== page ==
Waterfowl hunters in the Chesapeake Bay region are seeing bird numbers increase as cold weather to the north has quickened the pace of the migration throughout the Atlantic Flyway.
In Virginia, Canada geese finally began arriving in substantial flocks last week, showing up in agricultural fields along the tidal Rappahannock River. Ben Lewis, waterfowl biologist with the Virginia Department of Wildlife Resources, says he heard Old Dominion hunters enjoyed a “pretty good” second split.
“I’ve had several reports of good numbers of wood ducks, mallards and black ducks with some green-winged teal added to the mix,” Lewis adds. “There are also some diving ducks around.”
John Randolph manages the storied Hog Island Wildlife Management Area on the James River in Surry County. Hunting is limited to Saturdays only on this popular WMA.
“Habitat is excellent and water levels are good,” Randolph says. “Hunters did fairly well, taking mixed bags of puddle ducks and divers. We have had plenty of mallards and black ducks along with a few gadwalls. The divers have been plentiful, with ruddy ducks, ringnecks, hooded mergansers and a few buffleheads.”
Randolph added that goose numbers at Hog Island were just “fair” through November and swans have been scarce.
Across the bay on Maryland’s Eastern Shore, observations at the Blackwater and Eastern Neck National Wildlife Refuges are often good indicators of how the migration is progressing. Waterfowl numbers on these refuges are tracked by species and counted by experienced volunteers.
Marcia Pradines Long, the complex leader for the Chesapeake Marshlands NWR Complex, says, “At Blackwater, Canada goose numbers continue to climb. Northern pintail numbers remain impressive, and a large number of tundra swans are present.”
The latest counts, which were tabulated just over a week ago, included 2,250 pintails, 2,247 mallards, 375 green-winged teal, and 7,908 Canada geese. Smaller numbers of gadwalls, black ducks, ruddy ducks, wigeon and scaup were also reported.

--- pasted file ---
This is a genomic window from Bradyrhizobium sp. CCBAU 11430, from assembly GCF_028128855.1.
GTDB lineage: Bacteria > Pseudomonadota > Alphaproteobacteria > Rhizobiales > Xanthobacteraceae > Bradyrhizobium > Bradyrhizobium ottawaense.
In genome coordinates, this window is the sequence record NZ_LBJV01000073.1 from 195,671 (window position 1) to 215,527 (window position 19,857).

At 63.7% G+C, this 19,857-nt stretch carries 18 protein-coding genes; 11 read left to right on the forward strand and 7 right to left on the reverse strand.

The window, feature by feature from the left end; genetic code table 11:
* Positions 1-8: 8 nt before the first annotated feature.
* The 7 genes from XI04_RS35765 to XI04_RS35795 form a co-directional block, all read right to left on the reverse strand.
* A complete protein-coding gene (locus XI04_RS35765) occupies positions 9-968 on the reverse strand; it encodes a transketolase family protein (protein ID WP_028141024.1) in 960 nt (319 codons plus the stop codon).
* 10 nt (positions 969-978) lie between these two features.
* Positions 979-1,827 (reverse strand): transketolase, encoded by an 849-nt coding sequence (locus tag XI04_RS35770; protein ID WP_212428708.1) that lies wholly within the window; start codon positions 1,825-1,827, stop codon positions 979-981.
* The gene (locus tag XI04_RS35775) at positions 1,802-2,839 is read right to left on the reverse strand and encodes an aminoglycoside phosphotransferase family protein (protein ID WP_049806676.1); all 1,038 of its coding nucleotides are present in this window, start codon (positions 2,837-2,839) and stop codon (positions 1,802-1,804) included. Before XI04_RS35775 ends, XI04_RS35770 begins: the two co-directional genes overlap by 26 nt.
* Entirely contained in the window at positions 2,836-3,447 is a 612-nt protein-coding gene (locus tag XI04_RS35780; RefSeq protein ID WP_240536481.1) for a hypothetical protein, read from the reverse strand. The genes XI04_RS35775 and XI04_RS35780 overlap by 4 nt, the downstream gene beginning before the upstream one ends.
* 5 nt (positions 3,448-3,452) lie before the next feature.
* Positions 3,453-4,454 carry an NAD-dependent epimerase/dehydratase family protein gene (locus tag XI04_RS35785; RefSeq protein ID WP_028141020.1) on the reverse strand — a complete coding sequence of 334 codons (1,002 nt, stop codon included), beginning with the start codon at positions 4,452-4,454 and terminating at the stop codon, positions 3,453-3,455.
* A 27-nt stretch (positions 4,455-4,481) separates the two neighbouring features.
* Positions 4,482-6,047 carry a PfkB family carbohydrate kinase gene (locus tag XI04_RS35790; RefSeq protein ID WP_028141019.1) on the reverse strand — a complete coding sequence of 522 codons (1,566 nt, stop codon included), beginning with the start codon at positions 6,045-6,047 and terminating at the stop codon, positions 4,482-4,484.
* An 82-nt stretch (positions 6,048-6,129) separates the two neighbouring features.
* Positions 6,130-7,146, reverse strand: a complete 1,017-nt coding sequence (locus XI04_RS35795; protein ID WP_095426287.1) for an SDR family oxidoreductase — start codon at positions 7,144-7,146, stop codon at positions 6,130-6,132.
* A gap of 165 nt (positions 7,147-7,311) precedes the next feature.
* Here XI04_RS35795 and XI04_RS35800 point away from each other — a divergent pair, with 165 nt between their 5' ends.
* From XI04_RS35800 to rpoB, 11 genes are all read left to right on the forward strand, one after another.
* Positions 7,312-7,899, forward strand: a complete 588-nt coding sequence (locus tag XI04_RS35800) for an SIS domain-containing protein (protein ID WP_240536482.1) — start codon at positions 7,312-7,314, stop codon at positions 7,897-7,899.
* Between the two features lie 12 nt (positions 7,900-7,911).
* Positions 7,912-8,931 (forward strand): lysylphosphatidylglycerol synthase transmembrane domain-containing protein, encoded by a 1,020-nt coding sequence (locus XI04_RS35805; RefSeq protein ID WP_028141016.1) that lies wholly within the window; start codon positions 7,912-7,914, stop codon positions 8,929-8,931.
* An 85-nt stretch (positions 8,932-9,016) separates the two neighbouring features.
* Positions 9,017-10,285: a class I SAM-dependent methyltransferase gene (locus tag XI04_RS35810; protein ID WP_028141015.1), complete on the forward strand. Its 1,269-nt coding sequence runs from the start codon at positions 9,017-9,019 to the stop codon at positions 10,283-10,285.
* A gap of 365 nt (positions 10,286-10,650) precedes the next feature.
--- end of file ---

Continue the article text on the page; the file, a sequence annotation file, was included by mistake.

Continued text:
Pradines Long also reports seeing a substantial influx of geese on the refuge complex, and she expects the next count to be substantially higher. However, habitat impacted by persistent drought remains a big issue.
“Even with some recent rainfall, it’s still pretty dry, leaving a lot of potential habitat unavailable to waterfowl,” reports John Homyack, waterfowl project manager for Maryland’s Department of Natural Resources.
“We've had a fair number of geese on the upper shore since mid-October, and I've heard some good wood duck reports from the early part of our second season segment, but I expect most of those birds have moved south by now,” Homyack says.
Jake McPherson, DU’s director of development in the Mid-Atlantic region, reports that he hunted in the Canadian Maritimes in late October, and unseasonably warm weather in the region had delayed the migration while he was there. “That said, I’ve had several successful hunts in both Maryland and Virginia since then,” McPherson says.
Taylor Deemer, DU’s regional director in Delaware, says conditions in the state were very dry through late summer and into fall, although southern portions of the state received 10-plus inches of rain in mid-October from the remnants of a hurricane. This temporarily recharged some wetlands, but many have since gone dry again.
“I’m seeing good numbers of black ducks, green-winged teal, pintails and gadwalls in our coastal marshes along the Broadkill, Mispillion and Murderkill Rivers, Deemer says. “We received a push of mallards as well in the second week of November.”
Snow geese, which are always popular with Delaware and Maryland waterfowlers, seem late in arriving, Deemer adds. “Typically, I begin seeing flocks in fields around the first week of November,” he says.
While Deemer has heard migrating snows on several nights over the last two weeks, he hasn’t seen any in the area. Tundra swans, however, have shown up in good numbers. “They are blanketing all the usual borrow pits and wheat fields that the birds have historically used across the state. I know several hunters who successfully filled their Delaware swan permit last week,” Deemer says.
McPherson says the dry conditions mean arriving ducks and geese tend to congregate in areas with available water. Find that water and you will likely find some good shooting. More rainfall in the forecast may help improve habitat conditions heading into the final segments of the season.
When it comes to hunting puddle ducks on the Chesapeake, though, nothing warms things up like frigid conditions in states to the north. “Here's hoping we get some old-fashioned cold weather to move into the northeast, as that's what it will take to turn things around in our neck of the woods,” Homyack says.
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